Wednesday, April 6, 2011

The 1908 Roosevelt Houses -- Nos. 47-49 East 65th Street

The Sara Delano Roosevelt-Franklin Delano Roosevelt House -- photo Cromwell International
Sara Ann Delano, who could trace her ancestors to the Mayflower, married the wealthy widower James Roosevelt in 1880. They had one son, Franklin.   When James Roosevelt died in 1900 the domineering Sara doted even more on her already-spoiled son.

Sara poses with Franklin in a highlands outfit in 1887 -- photo Franklin D. Roosevelt Library
Two years later the Harvard student, Franklin, met his distant cousin, Anna Eleanor Roosevelt. In 1903, after a reception and dinner at the White House (President Theodore Roosevelt was Eleanor’s uncle), the two began seeing one another. A year later, in November, Franklin proposed.

Sara Delano Roosevelt was not pleased.

On her insistence, the engagement was not announced for a month while she argued against the marriage. Then, in 1904, Sara swept her son away on a cruise in the hopes that separation would bring him to his senses. It didn’t.

“I know what pain I must have caused you,” Franklin wrote to his mother, referring to the engagement, “I know my own mind, and known it for a long time, and know that I could never think otherwise.”

Much to Sara’s disappointment, the couple was married on St. Patrick’s Day 1905 with President Roosevelt giving way the bride.

The newlyweds took an apartment and then left for a three-month honeymoon. They returned to find that Sara Roosevelt had started plans for a double townhouse for the three of them – Franklin and his new wife on one side, she on the other.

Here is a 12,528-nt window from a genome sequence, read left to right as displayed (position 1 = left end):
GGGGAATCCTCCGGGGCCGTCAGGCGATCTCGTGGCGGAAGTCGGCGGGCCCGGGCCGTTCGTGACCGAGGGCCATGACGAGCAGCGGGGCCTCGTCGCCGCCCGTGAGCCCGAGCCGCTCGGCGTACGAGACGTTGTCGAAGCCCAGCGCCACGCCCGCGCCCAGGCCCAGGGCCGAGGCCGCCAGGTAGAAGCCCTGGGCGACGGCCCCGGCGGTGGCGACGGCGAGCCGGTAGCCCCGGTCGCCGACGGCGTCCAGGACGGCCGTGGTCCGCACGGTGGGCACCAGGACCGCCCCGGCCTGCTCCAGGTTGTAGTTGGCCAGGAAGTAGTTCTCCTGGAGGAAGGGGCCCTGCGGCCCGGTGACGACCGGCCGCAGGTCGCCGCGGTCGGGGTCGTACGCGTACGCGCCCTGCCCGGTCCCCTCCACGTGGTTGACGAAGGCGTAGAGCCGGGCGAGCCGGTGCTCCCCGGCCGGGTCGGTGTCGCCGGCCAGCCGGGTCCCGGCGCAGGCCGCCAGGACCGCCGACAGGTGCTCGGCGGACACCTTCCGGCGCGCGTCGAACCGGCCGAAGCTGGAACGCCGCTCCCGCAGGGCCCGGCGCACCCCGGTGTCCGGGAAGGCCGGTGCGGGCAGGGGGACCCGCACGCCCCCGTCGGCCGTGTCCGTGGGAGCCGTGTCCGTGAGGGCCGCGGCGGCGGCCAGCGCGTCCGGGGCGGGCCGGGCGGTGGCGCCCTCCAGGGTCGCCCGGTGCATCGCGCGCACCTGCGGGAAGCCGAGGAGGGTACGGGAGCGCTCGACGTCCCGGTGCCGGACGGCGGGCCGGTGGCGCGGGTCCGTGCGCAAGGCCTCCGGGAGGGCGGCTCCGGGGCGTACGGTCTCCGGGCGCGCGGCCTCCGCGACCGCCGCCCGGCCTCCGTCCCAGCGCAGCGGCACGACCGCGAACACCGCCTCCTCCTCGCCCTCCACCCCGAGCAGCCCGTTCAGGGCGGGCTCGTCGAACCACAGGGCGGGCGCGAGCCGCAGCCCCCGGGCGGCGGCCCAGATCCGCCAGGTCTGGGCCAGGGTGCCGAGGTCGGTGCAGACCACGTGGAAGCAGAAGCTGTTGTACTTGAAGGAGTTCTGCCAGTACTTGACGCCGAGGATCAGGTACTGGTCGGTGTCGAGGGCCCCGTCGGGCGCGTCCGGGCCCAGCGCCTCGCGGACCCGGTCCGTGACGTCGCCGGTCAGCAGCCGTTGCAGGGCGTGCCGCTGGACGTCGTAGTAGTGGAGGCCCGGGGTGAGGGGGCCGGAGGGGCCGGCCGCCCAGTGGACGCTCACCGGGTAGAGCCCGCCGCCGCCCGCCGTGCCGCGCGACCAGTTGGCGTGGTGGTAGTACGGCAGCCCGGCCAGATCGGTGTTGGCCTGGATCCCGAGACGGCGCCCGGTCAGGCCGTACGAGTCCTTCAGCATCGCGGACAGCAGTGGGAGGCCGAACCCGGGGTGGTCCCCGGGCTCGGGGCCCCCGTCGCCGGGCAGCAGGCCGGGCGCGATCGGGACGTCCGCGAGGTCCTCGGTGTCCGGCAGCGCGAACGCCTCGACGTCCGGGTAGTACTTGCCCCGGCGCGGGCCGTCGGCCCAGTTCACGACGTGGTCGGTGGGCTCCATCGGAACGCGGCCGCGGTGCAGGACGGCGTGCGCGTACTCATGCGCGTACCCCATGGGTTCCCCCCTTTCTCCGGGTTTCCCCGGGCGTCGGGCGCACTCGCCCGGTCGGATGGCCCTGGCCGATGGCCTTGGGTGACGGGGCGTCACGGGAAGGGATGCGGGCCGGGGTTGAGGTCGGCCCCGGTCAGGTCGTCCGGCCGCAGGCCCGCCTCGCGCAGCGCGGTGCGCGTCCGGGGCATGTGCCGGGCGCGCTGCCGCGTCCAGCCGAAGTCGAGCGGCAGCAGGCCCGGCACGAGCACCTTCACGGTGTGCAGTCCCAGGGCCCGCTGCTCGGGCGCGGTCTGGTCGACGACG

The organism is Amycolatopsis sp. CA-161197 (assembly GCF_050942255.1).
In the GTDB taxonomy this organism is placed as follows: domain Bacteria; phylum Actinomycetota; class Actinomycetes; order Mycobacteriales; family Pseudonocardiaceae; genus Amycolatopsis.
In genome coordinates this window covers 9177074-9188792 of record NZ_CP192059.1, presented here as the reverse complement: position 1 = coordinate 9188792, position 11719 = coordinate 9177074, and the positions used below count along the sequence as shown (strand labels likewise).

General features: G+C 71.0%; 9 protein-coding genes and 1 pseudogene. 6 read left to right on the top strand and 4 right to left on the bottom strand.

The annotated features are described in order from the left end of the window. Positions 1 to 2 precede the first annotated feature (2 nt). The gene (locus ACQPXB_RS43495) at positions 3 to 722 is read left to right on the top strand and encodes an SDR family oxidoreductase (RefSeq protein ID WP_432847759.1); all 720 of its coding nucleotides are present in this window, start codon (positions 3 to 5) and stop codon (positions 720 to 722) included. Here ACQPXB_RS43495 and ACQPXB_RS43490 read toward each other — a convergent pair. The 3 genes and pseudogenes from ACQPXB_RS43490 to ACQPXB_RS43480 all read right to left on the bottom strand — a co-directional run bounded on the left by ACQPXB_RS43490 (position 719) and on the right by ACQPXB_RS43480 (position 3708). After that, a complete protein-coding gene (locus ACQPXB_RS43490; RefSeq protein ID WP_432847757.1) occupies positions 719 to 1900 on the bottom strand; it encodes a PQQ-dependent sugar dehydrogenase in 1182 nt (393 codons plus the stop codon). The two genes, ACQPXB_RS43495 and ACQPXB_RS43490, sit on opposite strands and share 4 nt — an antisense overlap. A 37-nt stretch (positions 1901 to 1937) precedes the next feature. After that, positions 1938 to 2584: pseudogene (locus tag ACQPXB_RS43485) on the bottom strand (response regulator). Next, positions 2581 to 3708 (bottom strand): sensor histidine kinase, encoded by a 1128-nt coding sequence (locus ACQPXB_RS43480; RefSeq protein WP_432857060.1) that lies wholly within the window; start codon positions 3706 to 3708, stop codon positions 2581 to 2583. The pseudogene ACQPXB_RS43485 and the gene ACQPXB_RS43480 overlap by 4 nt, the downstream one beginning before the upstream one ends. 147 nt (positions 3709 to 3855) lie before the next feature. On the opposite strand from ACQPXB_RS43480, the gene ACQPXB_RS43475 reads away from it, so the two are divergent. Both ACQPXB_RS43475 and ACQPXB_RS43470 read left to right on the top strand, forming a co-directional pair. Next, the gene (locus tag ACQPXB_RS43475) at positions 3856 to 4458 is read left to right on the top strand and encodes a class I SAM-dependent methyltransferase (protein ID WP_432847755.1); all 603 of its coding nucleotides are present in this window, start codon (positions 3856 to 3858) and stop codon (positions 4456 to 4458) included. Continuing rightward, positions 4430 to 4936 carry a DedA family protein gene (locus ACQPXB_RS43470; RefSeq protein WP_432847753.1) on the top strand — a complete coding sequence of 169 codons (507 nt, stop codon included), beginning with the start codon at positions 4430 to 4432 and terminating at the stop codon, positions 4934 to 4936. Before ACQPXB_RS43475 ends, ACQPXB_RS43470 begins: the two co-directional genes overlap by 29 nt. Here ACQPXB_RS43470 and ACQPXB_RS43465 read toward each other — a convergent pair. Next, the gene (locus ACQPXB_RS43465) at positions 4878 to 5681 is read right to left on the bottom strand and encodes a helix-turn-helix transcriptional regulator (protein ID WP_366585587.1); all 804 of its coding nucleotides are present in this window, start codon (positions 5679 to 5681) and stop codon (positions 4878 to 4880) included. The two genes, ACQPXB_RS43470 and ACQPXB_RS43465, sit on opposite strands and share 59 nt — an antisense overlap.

Designed by architect Charles A. Platt the house was completed in 1908. Situated on East 65th Street near 5th Avenue, it was a stately red brick Neo-Georgian structure with a limestone first-story. The arched doorway with double wrought-iron doors framed a handsome fanlight. The foyer beyond contained the doors leading to the separate residences.

The house during the FDR Presidency - photo NYPL Collection
 At the second floor, with its four tall-multi-paned windows, a wrought-iron balcony extended the width of the structure. A striking carved cartouche between the third and fourth stories added visual interest.

Sara, known by society as Mrs. James Roosevelt, took up residence in No. 47, while Franklin and Eleanor moved in next door at No. 49. Totally dominating the couple’s lives, she chose their furniture and d├ęcor and hired their household staff.

Sara with her young daughter-in-law in 1908 -- photo Franklin D. Roosevelt Library
The couple stayed in the house when they were in New York, which as the years passed, became less and less.

In 1918 the Spanish Flu pandemic swept the globe. More than a quarter of the world’s population was infected and between 50 and 100 million died. On September 17 of that year, Franklin Roosevelt, now Assistant Secretary of the Navy, arrived in New York after two months abroad. Roosevelt had contracted the dreaded disease aboard ship which now had worsened with a slight case of pneumonia. Rather than being taken to his own home where Eleanor was waiting, he was taken to his mother’s side of the residence.